Adam Pennington, from law firm Stephensons, says you can if your contract allows it or your boss agrees. Otherwise, you will be breaching your contract.
A flight I booked through Expedia was cancelled and I was forced to rebook another to Mumbai at short notice.
This cost me another £1,784 on top of the £858 I had already paid. I want at least £1,500 in compensation from Expedia for the stress.
D.O., via email.
Expedia refunded the cost of the original ticket as it was unable to find you an alternative direct flight.
It has suggested contacting Virgin direct to see if it will consider your out-of-pocket expenses.
In January last year, I bought a valve for a boiler through eBay for £44.99. By summer, the boiler was not firing up as it should.
A plumber confirmed the issue was with the valve. I contacted the seller, Movika Trading, but heard nothing.
C. F., via email.
Movika records only go back 90 days and you could not provide any refund request made to eBay or PayPal.
As a result, Movika refused to offer a refund and added it cannot accept any returns after such a long period of time.
For the past three years, HMRC has been crediting me with someone else’s earnings, but not the tax they are paying.
It says I owe more than £4,000. It is taking this through my tax code, meaning the monthly payment from my NHS pension has almost halved.
The problem lies with my part-time job. I am employee number 12 and another lady with the same surname, who is full-time and on a higher grade than me, is employee 13.
HMRC claimed it was impossible for it to get to people mixed up because HMRC works on National Insurance numbers.
In February, my manager and I had long conversations with HMRC staff, who told me they were putting my case to the mismatch team.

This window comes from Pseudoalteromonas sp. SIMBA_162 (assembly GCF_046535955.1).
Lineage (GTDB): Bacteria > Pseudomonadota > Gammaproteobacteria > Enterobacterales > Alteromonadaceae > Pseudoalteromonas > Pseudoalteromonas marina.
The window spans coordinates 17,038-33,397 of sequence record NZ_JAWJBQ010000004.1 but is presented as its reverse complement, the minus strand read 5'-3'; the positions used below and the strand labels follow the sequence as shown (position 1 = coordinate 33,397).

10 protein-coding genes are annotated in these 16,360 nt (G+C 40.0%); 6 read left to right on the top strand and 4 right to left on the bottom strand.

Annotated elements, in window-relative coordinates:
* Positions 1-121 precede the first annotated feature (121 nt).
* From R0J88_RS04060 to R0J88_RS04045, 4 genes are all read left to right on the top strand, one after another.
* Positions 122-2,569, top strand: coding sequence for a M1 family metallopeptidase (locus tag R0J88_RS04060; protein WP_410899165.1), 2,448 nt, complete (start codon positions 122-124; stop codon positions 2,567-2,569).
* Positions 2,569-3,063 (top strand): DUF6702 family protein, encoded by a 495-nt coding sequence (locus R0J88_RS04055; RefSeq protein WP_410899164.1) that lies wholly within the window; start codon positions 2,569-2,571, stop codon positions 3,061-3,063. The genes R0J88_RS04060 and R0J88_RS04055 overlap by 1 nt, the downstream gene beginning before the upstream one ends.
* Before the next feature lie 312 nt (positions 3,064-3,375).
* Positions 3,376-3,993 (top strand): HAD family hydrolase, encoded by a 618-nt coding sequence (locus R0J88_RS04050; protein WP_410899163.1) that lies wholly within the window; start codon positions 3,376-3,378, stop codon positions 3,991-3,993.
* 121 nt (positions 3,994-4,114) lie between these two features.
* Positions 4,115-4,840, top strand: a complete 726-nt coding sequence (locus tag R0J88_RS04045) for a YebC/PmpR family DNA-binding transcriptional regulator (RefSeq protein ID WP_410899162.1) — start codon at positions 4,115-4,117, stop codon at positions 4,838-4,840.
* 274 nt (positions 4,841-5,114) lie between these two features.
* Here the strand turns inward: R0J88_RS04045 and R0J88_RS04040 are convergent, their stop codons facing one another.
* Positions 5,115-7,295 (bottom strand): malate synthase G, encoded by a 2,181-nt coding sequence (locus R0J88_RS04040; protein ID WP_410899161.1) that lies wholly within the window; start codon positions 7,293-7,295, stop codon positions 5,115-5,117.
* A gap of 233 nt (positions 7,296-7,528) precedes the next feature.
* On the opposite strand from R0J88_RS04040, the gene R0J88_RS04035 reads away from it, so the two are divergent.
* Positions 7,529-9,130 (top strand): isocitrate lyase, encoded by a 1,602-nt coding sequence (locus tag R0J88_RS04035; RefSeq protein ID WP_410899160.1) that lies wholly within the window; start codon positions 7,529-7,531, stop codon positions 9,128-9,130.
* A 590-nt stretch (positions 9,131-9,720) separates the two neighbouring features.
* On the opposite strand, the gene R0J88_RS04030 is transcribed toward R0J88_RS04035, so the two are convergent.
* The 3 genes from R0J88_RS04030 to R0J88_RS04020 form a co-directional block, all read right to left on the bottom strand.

This was after informing me there was no protocol for this situation as it hadn’t occurred before! I’ve heard nothing since.
A. H., Horsham, W. Sussex.
Mistakes can happen, but what is intensely irritating is when those charged with rectifying them try to brush us off.
HMRC has now straightened things out. Someone has spoken to you and you have received £50 compensation. Most importantly, you don’t owe £4,000.
A spokesman says: ‘We are sorry Mrs H. had to wait for this issue to be resolved. We have apologised to her.’
I ordered a sofa and two armchairs from Harveys in December. Harveys arranged for a courier to deliver it.
The courier received my furniture on March 19 and was due to deliver it on March 23.
Lockdown meant delivery was indefinitely suspended. But Harveys has marked the sofa as delivered with its finance company, so I am being billed for a sofa I don’t have.
I am finding it impossible to get in touch with Harveys.
A. P., Campbeltown, Argyll and Bute.
Harveys confirms that when the sofa went to the courier company, it was logged as being delivered to you, which led to you being charged.
Someone has now called you to apologise and you have accepted a £150 goodwill payment. Even better, your sofa and armchairs have been delivered so, hopefully, you are reading this in comfort.